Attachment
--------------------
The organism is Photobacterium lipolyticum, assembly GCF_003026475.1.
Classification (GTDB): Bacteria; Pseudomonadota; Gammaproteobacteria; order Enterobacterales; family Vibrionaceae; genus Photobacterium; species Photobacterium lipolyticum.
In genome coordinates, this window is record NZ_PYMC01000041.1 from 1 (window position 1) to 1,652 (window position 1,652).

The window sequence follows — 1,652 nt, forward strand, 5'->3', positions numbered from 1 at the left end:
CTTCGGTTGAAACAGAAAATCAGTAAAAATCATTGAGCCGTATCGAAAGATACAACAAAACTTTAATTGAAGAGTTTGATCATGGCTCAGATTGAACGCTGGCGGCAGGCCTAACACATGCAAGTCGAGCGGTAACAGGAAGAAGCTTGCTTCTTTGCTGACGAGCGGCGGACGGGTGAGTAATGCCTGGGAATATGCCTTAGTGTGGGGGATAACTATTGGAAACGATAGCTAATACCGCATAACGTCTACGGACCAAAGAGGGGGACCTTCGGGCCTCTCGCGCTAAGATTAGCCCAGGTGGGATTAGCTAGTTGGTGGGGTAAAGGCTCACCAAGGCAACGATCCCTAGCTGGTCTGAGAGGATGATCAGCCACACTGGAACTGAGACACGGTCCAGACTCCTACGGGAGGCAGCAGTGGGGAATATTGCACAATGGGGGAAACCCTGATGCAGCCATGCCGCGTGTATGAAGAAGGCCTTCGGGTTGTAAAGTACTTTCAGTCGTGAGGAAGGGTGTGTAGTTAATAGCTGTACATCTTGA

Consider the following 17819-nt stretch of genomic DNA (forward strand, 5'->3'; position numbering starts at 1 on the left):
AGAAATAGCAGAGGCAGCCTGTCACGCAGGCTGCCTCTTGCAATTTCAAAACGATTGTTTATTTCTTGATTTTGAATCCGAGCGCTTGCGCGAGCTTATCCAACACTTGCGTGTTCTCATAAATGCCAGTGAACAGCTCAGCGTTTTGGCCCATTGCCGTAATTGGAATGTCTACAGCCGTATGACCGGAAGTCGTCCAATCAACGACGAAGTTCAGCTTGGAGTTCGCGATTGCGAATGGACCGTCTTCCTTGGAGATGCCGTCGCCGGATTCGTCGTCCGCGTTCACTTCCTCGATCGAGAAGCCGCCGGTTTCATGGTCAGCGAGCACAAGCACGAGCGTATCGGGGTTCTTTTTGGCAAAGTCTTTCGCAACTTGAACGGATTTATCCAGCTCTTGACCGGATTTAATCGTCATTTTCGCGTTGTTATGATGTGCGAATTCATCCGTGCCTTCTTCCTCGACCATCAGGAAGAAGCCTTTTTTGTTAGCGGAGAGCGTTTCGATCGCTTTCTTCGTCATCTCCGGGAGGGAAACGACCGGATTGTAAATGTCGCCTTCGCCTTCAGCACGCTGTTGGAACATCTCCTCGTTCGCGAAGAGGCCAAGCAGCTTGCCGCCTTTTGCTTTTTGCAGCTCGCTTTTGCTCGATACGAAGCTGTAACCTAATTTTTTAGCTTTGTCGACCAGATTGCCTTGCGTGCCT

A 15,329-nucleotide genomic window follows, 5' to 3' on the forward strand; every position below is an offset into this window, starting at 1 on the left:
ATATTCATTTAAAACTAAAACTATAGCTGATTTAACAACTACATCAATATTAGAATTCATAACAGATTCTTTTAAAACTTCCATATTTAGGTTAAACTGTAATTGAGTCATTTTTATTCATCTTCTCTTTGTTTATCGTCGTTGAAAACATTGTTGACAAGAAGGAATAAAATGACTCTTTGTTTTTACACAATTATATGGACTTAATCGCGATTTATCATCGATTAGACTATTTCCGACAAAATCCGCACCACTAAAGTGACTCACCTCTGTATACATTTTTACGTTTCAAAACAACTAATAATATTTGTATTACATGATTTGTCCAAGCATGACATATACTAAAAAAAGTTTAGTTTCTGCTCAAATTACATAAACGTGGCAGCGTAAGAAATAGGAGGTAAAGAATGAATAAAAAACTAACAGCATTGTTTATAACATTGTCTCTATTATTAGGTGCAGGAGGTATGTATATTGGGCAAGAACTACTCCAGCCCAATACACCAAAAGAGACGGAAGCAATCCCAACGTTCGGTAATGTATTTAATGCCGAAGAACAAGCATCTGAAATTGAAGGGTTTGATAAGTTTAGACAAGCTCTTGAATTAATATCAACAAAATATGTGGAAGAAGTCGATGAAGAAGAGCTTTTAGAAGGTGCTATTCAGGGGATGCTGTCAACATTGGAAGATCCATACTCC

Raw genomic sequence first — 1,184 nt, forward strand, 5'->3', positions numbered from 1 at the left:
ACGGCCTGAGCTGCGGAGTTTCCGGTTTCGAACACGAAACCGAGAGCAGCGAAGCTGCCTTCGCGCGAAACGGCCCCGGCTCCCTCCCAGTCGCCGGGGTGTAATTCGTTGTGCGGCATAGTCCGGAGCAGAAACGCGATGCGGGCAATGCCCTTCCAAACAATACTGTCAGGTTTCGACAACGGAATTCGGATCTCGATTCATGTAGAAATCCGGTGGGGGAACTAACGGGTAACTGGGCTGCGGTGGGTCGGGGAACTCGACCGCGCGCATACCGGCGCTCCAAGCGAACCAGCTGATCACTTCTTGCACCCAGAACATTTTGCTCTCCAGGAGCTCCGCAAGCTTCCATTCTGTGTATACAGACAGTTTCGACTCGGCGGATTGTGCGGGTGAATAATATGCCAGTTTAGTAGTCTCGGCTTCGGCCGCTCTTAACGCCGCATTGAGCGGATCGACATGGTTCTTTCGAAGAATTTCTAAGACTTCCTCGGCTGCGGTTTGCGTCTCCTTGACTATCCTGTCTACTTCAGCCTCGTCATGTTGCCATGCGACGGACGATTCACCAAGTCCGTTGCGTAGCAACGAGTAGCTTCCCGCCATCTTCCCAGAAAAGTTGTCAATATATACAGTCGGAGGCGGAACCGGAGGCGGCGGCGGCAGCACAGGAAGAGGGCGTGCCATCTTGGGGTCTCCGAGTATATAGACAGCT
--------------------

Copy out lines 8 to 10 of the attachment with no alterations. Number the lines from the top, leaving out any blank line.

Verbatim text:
A 15,329-nucleotide genomic window follows, 5' to 3' on the forward strand; every position below is an offset into this window, starting at 1 on the left:
ATATTCATTTAAAACTAAAACTATAGCTGATTTAACAACTACATCAATATTAGAATTCATAACAGATTCTTTTAAAACTTCCATATTTAGGTTAAACTGTAATTGAGTCATTTTTATTCATCTTCTCTTTGTTTATCGTCGTTGAAAACATTGTTGACAAGAAGGAATAAAATGACTCTTTGTTTTTACACAATTATATGGACTTAATCGCGATTTATCATCGATTAGACTATTTCCGACAAAATCCGCACCACTAAAGTGACTCACCTCTGTATACATTTTTACGTTTCAAAACAACTAATAATATTTGTATTACATGATTTGTCCAAGCATGACATATACTAAAAAAAGTTTAGTTTCTGCTCAAATTACATAAACGTGGCAGCGTAAGAAATAGGAGGTAAAGAATGAATAAAAAACTAACAGCATTGTTTATAACATTGTCTCTATTATTAGGTGCAGGAGGTATGTATATTGGGCAAGAACTACTCCAGCCCAATACACCAAAAGAGACGGAAGCAATCCCAACGTTCGGTAATGTATTTAATGCCGAAGAACAAGCATCTGAAATTGAAGGGTTTGATAAGTTTAGACAAGCTCTTGAATTAATATCAACAAAATATGTGGAAGAAGTCGATGAAGAAGAGCTTTTAGAAGGTGCTATTCAGGGGATGCTGTCAACATTGGAAGATCCATACTCC

Raw genomic sequence first — 1,184 nt, forward strand, 5'->3', positions numbered from 1 at the left: